French New Wave

A cinema lovers encounter with the Nouvelle Vague.


Le Monde

Jean-Luc Godard
Francois Truffaut
Claude Chabrol
Agnes Varda
Louis Malle
Alain Resnais
Eric Rohmer
Jacques Demy
Jean Rouch
Jacques Rivette
Jean-Pierre Melville
Chris Marker

Bob Le Flambeur (1955)

Et Dieu...Crea La Femme (1956)

Ascenseur Pour L'Echafaud (1958)

Le Beau Serge (1958)

Moi, Un Noir (1958)

Les Cousins (1959)

Le Signe Du Lion (1959)

Les Quatre Cents Coups (1959)

Hiroshima, Mon Amour (1959)

Les Yeux Sans Visage (1960)

A Bout De Souffle (1960)

Tirez Sur Le Pianiste (1960)

Zazie Dans Le Metro (1960)

Les Bonnes Femmes (1960)

Paris Nous Appartient (1960)

Lola (1961)

Une Femme Est Une Femme (1961)

L'Anee Derniere A Marienbad (1961)

Cleo De 5 A 7 (1961)

Jules Et Jim (1962)

Vivre Sa Vie (1962)

La Jetee (1962)

Le Petit Soldat (1963)

Adieu Philippine (1963)

La Baie Des Anges (1963)

Le Mepris (1963)

Le Feu Follet (1963)

Bande A Part (1964)

La Peau Douce (1964)

Les Parapluies De Cherbourg (1964)

Paris Vu Par... (1965)

Alphaville (1965)

Pierrot Le Fou (1965)

Viva Maria! (1965)

Masculin Feminin (1966)

Deux Ou Trois Choses Que Je Sais D'Elle (1967)

La Chinoise (1967)

La Collectionneuse (1967)

Week-End (1967)

Le Samourai (1967)

French New Wave by Chris Wiegand

A History of the French New Wave Cinema by Richard Neupert

French New Wave by Jean Douchet

French New Wave: An Artistic School by M. Marie, R. Neupert

Film Criticism
Sight & Sound
Film Comment
Film Quarterly

Dialectic Humanism
Cinema 24
Esoteric Rabbit Films
Like Anna Karina's Sweater
-Cahiers Du Cinema-
Steven Carlson
Film Babble


Masculine Feminine: The Text - part 2

Having read the script I want to comment on the political content of this film. There is nothing deep, or profound about the politics within Masculine Feminine. In a way this is common problem throughout the films of Jean-Luc Godard. He presents political ideas, but often he doesn't flesh them out, or provide the proper context so that the viewer can asses the viewpoints on display. In Masculine Feminine we are given some information about the political ideologies of the two male protagonists. Both Paul & Robert are shown to have marxist leanings. At the very least they are avowed socialists. But there appears to be no particular purpose to their politics. They can spit party doctrine, however there is no scene in the film were they put these ideas into practice. Paul's spray painting of an American officials car in protest over the Vietnam War could be seen as a bold political statement, but this isn't an act that can be associated with any one particular cause. It more indicative of anti-Americanism than leftist politics.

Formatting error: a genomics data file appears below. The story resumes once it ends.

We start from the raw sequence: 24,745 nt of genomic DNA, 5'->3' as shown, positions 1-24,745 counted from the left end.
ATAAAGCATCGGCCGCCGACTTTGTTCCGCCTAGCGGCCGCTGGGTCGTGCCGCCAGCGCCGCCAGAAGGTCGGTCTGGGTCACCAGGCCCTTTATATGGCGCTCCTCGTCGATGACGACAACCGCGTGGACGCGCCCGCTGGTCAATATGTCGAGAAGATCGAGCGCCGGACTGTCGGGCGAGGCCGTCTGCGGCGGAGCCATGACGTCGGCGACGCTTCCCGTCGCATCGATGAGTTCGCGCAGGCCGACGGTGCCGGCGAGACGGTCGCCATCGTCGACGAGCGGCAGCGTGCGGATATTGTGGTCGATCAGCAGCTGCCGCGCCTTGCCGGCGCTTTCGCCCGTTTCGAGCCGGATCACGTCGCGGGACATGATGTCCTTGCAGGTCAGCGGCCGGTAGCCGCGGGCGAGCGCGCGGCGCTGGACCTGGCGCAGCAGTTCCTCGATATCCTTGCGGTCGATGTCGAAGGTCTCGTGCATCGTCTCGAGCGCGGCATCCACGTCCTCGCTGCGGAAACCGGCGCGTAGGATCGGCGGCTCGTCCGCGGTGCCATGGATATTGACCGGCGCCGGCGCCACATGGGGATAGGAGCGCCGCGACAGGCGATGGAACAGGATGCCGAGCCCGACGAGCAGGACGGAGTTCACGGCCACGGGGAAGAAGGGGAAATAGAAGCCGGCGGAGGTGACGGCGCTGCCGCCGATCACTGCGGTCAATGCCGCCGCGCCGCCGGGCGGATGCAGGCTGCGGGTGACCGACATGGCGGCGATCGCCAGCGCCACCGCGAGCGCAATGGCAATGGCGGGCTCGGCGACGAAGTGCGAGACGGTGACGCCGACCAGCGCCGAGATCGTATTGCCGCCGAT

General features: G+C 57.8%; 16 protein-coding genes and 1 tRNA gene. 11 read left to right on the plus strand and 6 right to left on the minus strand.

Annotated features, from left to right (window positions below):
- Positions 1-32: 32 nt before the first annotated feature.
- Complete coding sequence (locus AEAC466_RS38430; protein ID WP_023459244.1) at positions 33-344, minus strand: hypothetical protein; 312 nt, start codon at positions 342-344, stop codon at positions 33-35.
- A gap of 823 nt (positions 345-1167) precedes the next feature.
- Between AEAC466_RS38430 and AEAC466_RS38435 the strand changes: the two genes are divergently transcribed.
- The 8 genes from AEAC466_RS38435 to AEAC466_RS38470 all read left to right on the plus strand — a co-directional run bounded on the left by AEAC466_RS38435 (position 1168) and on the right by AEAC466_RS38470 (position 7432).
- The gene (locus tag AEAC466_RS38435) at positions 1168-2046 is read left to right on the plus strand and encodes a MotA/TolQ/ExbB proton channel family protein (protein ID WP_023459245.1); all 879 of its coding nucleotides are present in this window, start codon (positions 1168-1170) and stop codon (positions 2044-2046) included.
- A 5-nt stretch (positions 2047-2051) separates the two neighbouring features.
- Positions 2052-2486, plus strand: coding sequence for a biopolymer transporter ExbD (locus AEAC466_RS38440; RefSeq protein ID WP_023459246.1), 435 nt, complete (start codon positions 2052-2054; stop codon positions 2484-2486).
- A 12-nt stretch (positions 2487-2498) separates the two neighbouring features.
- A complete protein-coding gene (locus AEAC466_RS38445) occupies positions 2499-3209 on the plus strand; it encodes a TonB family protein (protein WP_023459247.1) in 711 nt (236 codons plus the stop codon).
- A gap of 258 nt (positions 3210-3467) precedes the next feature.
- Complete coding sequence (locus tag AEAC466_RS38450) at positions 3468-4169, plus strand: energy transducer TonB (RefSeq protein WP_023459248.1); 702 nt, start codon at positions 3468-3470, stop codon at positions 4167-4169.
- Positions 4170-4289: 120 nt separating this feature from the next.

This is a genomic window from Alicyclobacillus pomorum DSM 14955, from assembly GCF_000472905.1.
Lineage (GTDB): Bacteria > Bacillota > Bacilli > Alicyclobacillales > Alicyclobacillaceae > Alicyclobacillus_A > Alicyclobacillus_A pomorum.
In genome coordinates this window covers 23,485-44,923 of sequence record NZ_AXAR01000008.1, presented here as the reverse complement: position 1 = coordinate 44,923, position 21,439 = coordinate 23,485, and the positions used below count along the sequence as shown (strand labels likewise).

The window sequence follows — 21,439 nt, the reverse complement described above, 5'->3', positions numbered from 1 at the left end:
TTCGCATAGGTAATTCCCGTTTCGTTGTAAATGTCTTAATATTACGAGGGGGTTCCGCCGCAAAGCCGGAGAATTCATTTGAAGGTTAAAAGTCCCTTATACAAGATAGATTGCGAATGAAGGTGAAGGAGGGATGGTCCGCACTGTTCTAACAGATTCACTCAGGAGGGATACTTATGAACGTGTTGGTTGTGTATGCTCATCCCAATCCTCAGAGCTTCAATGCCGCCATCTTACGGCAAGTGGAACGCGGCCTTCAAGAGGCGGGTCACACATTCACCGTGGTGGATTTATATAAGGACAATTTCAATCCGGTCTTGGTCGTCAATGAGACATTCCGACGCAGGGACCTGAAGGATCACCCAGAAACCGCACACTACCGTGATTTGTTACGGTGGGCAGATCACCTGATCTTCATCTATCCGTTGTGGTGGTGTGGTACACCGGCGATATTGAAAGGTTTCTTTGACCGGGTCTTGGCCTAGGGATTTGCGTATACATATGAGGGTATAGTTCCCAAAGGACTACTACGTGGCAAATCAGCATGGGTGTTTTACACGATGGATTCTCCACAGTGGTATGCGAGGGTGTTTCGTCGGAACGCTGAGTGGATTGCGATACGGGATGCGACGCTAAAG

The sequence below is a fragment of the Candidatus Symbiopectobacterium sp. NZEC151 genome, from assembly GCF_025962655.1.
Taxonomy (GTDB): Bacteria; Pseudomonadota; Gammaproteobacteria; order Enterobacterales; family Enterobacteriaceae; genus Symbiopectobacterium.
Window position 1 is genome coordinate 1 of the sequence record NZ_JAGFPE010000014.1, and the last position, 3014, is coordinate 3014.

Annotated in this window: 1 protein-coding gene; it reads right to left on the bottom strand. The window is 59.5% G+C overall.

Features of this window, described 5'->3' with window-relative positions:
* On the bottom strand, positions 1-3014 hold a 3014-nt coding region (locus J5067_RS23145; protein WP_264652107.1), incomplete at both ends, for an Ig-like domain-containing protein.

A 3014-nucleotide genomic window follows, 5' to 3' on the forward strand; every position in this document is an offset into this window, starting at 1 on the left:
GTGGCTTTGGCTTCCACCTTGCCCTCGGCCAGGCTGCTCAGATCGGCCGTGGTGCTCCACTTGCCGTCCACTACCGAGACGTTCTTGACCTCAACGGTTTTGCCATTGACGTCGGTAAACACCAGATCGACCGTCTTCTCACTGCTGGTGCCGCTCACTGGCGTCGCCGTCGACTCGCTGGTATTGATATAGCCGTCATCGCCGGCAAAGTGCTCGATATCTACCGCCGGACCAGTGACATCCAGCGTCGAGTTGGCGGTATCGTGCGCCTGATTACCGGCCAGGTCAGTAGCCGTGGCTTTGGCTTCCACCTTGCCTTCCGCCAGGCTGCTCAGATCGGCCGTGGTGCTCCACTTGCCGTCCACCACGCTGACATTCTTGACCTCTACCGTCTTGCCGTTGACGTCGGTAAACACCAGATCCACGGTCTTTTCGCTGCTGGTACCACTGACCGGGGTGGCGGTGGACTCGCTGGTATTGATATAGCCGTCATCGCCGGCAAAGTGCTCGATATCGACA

As a side - the protest of American aggression in Vietnam by the French Left is of curiosity to me. I wish that I had looked into this more closely. It is a wonder that such strong protest against America could occur when just a few years earlier the French themselves were fighting a colonial war in Vietnam. It troubles me that so many seemed to ignore the French role in creating the Vietnam quagmire. It seems silly to me to criticise America, but ignore the French roots of the conflict. I'm sure that this characterization doesn't fit the entire French Left - please excuse my ignorance of the activities of the whole movement.

Back to the film - Paul & Robert are largely leftists in name only. Associating with the left provides them with an identity at a time when leftist ideas were gaining ground in youth culture. This association was as much social as it was political. Godard makes this point clear by situating most of the films leftist political debate around the males attempts to chat-up women.

The portrayal of the female protagonists in this film is of interest when you compare it to the treatment of the males. As Crow-50 mentions in his/her review the women are all apolitical and fairly materialistic. It's possible that Godard was trying to present the differences between the genders in a political context. But I would disagree with the thought that the portrayal of the women in Masculine Feminine was sexist. The men despite their leftist rhetoric essential lived the same sort of bourgeois lives as the women. The women were more honest about their attachment with the materialism of the greater society, while the men were in complete denial.


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